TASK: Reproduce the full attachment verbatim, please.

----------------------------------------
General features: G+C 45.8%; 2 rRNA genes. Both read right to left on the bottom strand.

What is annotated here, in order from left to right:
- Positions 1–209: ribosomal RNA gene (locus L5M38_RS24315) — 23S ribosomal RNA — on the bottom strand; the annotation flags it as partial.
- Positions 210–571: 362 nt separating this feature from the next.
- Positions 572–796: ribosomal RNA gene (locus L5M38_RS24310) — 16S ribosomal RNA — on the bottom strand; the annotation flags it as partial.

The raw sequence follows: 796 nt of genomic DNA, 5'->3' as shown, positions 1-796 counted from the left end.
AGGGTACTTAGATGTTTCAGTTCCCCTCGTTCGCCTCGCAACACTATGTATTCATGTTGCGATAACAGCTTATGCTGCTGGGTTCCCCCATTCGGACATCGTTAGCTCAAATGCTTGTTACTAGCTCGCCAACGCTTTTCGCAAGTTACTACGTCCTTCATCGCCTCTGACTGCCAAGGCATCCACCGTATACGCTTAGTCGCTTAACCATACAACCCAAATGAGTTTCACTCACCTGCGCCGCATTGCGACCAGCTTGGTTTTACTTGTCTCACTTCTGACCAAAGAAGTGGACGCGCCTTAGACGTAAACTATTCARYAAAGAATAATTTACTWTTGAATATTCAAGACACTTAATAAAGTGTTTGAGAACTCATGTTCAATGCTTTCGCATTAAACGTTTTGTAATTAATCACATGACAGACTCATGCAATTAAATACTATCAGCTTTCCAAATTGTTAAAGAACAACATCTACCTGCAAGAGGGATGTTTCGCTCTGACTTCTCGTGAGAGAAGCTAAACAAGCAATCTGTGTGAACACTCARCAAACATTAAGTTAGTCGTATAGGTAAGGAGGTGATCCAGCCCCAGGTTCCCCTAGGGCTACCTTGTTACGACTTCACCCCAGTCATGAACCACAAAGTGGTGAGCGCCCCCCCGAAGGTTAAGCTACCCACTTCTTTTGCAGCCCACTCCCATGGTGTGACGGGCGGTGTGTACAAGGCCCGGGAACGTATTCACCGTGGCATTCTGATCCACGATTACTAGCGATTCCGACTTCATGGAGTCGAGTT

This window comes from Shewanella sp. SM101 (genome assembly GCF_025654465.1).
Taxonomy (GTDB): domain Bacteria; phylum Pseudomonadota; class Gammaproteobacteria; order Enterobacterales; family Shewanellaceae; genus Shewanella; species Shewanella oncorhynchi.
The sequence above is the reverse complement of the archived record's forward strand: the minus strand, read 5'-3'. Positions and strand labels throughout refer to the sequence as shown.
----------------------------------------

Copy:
General features: G+C 45.8%; 2 rRNA genes. Both read right to left on the bottom strand.

What is annotated here, in order from left to right:
- Positions 1–209: ribosomal RNA gene (locus L5M38_RS24315) — 23S ribosomal RNA — on the bottom strand; the annotation flags it as partial.
- Positions 210–571: 362 nt separating this feature from the next.
- Positions 572–796: ribosomal RNA gene (locus L5M38_RS24310) — 16S ribosomal RNA — on the bottom strand; the annotation flags it as partial.

The raw sequence follows: 796 nt of genomic DNA, 5'->3' as shown, positions 1-796 counted from the left end.
AGGGTACTTAGATGTTTCAGTTCCCCTCGTTCGCCTCGCAACACTATGTATTCATGTTGCGATAACAGCTTATGCTGCTGGGTTCCCCCATTCGGACATCGTTAGCTCAAATGCTTGTTACTAGCTCGCCAACGCTTTTCGCAAGTTACTACGTCCTTCATCGCCTCTGACTGCCAAGGCATCCACCGTATACGCTTAGTCGCTTAACCATACAACCCAAATGAGTTTCACTCACCTGCGCCGCATTGCGACCAGCTTGGTTTTACTTGTCTCACTTCTGACCAAAGAAGTGGACGCGCCTTAGACGTAAACTATTCARYAAAGAATAATTTACTWTTGAATATTCAAGACACTTAATAAAGTGTTTGAGAACTCATGTTCAATGCTTTCGCATTAAACGTTTTGTAATTAATCACATGACAGACTCATGCAATTAAATACTATCAGCTTTCCAAATTGTTAAAGAACAACATCTACCTGCAAGAGGGATGTTTCGCTCTGACTTCTCGTGAGAGAAGCTAAACAAGCAATCTGTGTGAACACTCARCAAACATTAAGTTAGTCGTATAGGTAAGGAGGTGATCCAGCCCCAGGTTCCCCTAGGGCTACCTTGTTACGACTTCACCCCAGTCATGAACCACAAAGTGGTGAGCGCCCCCCCGAAGGTTAAGCTACCCACTTCTTTTGCAGCCCACTCCCATGGTGTGACGGGCGGTGTGTACAAGGCCCGGGAACGTATTCACCGTGGCATTCTGATCCACGATTACTAGCGATTCCGACTTCATGGAGTCGAGTT

This window comes from Shewanella sp. SM101 (genome assembly GCF_025654465.1).
Taxonomy (GTDB): domain Bacteria; phylum Pseudomonadota; class Gammaproteobacteria; order Enterobacterales; family Shewanellaceae; genus Shewanella; species Shewanella oncorhynchi.
The sequence above is the reverse complement of the archived record's forward strand: the minus strand, read 5'-3'. Positions and strand labels throughout refer to the sequence as shown.